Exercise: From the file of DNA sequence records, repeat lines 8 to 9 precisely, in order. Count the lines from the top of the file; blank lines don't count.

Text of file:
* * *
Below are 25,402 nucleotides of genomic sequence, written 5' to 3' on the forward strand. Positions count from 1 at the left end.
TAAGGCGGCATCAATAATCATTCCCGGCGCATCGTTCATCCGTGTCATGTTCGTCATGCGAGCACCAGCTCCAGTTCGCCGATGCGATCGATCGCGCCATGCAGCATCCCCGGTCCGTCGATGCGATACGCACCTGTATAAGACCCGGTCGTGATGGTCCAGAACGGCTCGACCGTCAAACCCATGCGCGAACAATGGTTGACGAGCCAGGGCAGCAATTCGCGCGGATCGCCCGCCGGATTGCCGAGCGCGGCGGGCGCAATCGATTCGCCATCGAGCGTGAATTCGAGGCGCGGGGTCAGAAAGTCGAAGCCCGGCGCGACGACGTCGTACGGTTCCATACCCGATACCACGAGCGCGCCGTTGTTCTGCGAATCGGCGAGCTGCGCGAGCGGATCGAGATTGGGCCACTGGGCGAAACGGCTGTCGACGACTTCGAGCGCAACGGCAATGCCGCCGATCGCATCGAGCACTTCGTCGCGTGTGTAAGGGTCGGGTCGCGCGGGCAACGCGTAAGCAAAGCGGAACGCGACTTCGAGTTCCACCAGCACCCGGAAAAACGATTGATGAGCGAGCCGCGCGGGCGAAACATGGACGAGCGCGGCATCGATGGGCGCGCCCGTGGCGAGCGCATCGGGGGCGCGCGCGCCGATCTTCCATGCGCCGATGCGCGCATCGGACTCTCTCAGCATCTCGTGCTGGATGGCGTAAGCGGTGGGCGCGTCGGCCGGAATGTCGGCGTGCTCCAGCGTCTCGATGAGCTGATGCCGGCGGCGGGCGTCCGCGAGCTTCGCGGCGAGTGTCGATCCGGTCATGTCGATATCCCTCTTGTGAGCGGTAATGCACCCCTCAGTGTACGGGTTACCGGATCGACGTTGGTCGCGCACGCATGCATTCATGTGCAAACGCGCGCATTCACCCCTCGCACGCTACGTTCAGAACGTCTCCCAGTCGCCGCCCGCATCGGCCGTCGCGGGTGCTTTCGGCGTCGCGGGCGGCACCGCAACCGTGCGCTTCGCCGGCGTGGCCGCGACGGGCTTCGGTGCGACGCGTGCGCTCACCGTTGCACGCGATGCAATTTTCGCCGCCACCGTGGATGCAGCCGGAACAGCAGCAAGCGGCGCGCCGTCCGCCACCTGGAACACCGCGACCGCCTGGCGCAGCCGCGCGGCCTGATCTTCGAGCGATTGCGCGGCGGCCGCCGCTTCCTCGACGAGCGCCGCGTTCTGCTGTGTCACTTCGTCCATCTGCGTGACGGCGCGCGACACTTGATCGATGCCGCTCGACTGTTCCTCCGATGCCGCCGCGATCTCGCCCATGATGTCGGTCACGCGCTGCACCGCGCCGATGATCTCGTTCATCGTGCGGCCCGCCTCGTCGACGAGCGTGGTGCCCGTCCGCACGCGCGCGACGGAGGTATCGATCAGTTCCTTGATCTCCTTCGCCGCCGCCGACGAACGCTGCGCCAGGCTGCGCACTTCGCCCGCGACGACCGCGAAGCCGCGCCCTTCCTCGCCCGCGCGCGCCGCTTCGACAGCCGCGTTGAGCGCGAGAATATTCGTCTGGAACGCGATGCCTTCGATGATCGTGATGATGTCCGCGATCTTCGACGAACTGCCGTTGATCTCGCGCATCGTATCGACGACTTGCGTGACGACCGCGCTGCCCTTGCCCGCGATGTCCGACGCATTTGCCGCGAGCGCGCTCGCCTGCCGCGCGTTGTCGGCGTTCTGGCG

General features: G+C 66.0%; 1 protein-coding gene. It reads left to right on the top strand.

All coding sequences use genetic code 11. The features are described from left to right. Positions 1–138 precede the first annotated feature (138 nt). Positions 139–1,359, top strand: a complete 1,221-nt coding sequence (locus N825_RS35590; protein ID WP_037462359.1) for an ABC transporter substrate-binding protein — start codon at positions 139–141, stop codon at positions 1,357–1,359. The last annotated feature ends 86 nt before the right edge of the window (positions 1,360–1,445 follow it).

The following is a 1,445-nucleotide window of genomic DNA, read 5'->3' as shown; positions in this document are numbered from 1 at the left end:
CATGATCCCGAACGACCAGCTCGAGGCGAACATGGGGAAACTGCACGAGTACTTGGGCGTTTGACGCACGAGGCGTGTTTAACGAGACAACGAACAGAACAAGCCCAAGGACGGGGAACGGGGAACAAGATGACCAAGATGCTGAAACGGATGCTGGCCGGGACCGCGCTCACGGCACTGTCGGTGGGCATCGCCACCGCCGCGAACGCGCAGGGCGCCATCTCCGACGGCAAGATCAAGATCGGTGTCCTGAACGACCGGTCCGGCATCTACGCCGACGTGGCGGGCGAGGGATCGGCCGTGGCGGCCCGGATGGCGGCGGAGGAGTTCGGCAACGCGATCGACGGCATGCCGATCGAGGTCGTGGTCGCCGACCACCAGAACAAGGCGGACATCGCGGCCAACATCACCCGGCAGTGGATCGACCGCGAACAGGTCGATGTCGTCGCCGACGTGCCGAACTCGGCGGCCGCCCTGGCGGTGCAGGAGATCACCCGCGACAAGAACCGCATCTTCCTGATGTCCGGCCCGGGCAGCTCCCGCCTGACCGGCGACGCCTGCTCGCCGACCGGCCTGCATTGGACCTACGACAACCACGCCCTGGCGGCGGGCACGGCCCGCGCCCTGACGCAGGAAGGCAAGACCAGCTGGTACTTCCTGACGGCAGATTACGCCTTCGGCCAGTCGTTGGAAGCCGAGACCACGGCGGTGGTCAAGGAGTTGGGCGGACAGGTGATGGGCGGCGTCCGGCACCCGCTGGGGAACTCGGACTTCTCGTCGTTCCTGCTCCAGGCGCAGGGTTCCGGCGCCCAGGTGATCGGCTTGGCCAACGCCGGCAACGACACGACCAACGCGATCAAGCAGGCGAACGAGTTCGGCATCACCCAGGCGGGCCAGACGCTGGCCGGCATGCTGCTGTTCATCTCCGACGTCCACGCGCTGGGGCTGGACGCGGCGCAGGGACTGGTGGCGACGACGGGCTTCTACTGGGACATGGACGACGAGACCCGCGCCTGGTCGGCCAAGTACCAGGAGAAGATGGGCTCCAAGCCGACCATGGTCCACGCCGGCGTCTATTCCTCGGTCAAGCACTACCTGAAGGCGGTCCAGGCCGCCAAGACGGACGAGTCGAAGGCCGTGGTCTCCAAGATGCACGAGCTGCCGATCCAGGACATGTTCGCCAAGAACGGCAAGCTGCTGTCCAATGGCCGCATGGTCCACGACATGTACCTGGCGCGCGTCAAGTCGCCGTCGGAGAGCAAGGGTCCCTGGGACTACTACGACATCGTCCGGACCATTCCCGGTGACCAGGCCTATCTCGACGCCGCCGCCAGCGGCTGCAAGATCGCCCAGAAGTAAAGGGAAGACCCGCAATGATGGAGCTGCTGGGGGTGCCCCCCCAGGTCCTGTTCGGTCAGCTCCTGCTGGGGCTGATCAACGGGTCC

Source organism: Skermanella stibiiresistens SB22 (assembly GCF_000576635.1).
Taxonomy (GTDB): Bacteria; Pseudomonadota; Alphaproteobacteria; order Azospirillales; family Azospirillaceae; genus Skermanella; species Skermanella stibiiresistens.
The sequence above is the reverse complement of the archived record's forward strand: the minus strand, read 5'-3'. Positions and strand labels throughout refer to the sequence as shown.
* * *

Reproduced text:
Taxonomy (GTDB): Bacteria; Pseudomonadota; Alphaproteobacteria; order Azospirillales; family Azospirillaceae; genus Skermanella; species Skermanella stibiiresistens.
The sequence above is the reverse complement of the archived record's forward strand: the minus strand, read 5'-3'. Positions and strand labels throughout refer to the sequence as shown.